After four hours of lively debate, the State Assembly passed a bill that will delay and change some of the Common Core education standards, but it's unlikely to get Senate approval in its present form.
By a wide margin, 117 to 10, the Assembly passed a bill that prohibits schools, for the next two years, from basing teacher evaluations on Common Core test scores. It also prevents schools from deciding whether to promote a student solely on the basis of the test scores. The state's rollout of the Common Core, which is used in more than 40 states, has ignited a firestorm of criticism from students, parents and educators, who believe it was implemented way too fast.
Assembly Republicans pushed for an amendment to delay implementing Common Core for two years in order to study whether the program should be scrapped altogether. That amendment went down to defeat when Democrats warned that it might jeopardize the state's share of federal grant monies that have topped $700 million in the last eight years; grants that were based on an education plan composed of the Common Core standards and a revised teacher-evaluation process.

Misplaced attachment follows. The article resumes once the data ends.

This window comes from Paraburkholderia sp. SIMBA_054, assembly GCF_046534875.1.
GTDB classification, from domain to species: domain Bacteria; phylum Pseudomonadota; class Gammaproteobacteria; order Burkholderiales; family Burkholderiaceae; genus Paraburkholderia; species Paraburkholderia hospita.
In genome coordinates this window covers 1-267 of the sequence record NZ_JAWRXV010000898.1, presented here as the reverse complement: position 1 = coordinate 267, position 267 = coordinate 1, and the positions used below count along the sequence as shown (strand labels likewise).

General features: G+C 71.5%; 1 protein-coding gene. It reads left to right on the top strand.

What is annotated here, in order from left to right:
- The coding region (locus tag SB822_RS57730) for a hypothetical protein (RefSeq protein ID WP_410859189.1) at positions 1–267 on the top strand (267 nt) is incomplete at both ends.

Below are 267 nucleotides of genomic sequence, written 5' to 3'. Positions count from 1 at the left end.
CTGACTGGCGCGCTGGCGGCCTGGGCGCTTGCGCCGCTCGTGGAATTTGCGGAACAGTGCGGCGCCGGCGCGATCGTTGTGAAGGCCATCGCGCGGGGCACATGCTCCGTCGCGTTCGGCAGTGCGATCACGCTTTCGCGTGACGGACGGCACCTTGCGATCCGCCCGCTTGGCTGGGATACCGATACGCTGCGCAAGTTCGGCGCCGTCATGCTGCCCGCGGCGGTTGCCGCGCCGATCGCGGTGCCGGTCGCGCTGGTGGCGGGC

It's doubtful that Wednesday's legislative actions will have any lasting impact; inasmuch as the Senate will revisit the whole issue and form its own opinions on the controversial issue.